When songs are passed on in an oral tradition, I would imagine that songs with clarity (or, perhaps, simplicity would be a better word) of language and image would be not only most appealing, but most easily remembered. They would invite the most repetition, and hence most versions. As a song is passed on, I would think that there would be a further polishing and stripping of non-essential or confusing language, either in attempts to "improve" the song or simply through the limitations of the singers memory.
But since a song is both melody and language, the simplicity or clarity of the melody would also contribute to a song's longevity and diffusion. Simple melodies are easier to retain, even for people without developed musical abilities and would most likely stay in common usage as lullabies and "hummers" or "whistlers". It would follow that melodies would also become more simplified and/or polished, as they are stripped of "non-essential" , i.e., difficult or forgettable notes.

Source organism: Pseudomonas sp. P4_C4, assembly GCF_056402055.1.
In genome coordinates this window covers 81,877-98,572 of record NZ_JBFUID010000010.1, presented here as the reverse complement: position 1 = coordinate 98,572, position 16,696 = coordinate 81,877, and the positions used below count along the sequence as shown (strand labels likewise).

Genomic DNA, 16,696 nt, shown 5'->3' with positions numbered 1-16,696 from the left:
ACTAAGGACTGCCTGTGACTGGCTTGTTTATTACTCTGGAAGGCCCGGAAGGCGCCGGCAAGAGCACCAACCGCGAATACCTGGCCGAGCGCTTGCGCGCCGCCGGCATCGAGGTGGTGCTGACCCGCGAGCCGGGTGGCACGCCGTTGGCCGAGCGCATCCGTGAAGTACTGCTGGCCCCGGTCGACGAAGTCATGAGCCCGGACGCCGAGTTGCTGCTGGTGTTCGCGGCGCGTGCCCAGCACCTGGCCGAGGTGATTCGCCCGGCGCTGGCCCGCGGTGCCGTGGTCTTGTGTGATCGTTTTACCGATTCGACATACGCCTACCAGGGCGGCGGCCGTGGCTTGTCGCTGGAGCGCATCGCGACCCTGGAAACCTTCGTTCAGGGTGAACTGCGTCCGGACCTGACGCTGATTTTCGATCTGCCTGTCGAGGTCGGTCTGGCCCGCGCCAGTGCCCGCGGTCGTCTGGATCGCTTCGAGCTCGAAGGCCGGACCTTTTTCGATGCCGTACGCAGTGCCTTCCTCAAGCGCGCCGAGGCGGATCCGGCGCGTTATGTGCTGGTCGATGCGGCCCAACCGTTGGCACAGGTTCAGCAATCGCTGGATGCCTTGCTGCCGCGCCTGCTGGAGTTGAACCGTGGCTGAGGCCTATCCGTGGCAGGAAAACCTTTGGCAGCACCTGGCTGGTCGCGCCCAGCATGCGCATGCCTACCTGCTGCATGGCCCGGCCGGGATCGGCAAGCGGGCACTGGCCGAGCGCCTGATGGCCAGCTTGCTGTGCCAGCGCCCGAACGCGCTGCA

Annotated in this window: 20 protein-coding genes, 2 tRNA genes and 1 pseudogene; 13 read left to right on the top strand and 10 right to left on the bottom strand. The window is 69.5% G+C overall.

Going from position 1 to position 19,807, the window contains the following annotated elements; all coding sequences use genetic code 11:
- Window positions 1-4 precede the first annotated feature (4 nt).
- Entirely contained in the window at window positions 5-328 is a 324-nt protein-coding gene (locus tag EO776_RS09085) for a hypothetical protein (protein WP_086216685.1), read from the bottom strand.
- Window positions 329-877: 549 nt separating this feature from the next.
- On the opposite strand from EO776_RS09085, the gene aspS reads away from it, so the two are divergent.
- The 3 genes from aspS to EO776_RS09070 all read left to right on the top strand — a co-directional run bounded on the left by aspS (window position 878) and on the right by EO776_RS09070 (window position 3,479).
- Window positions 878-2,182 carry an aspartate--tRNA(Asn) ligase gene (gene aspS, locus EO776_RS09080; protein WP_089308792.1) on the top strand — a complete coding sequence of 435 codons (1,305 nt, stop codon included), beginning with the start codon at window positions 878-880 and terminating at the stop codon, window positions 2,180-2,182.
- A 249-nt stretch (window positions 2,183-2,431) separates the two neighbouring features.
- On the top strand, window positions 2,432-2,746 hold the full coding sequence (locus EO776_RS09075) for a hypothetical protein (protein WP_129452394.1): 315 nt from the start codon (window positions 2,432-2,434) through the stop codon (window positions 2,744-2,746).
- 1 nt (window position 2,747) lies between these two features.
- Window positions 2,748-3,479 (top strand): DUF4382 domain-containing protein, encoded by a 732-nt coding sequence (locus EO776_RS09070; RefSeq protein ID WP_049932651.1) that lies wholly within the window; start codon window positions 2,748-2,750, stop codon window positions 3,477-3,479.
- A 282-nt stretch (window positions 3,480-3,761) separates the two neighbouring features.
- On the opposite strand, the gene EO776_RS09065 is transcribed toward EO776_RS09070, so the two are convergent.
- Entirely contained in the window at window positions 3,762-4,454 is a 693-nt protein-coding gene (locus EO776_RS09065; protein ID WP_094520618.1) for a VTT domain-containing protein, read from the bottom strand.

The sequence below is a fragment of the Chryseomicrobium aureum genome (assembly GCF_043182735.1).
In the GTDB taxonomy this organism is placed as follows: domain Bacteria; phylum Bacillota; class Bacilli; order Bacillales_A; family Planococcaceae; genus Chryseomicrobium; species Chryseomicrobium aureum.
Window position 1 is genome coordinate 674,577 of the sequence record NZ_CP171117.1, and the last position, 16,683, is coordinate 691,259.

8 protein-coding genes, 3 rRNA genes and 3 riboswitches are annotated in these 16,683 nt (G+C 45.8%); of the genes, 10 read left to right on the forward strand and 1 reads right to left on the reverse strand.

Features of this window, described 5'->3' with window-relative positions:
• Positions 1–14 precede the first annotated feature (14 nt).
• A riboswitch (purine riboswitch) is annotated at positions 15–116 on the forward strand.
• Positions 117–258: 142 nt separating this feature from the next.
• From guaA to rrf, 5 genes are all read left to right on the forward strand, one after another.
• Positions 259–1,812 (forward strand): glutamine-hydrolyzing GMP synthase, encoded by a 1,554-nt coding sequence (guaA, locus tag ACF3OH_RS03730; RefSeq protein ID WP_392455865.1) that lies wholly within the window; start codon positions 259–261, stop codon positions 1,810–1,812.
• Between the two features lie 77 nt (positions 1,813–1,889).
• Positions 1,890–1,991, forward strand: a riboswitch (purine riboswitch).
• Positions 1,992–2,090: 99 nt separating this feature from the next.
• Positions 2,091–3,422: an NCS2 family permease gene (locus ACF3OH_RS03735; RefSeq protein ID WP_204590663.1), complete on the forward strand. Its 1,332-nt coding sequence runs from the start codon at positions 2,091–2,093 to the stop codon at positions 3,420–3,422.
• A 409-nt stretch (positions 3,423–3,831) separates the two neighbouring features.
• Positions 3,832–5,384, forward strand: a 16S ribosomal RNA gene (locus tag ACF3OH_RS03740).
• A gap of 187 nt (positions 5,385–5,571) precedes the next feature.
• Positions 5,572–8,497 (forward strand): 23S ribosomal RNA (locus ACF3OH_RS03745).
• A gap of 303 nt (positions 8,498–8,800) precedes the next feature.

Simplification of melody would lead to further truncation of text, as words are made to fit the "tune"; even to the point where images are blurred, non-sequitors occur and dead end rhymes retained.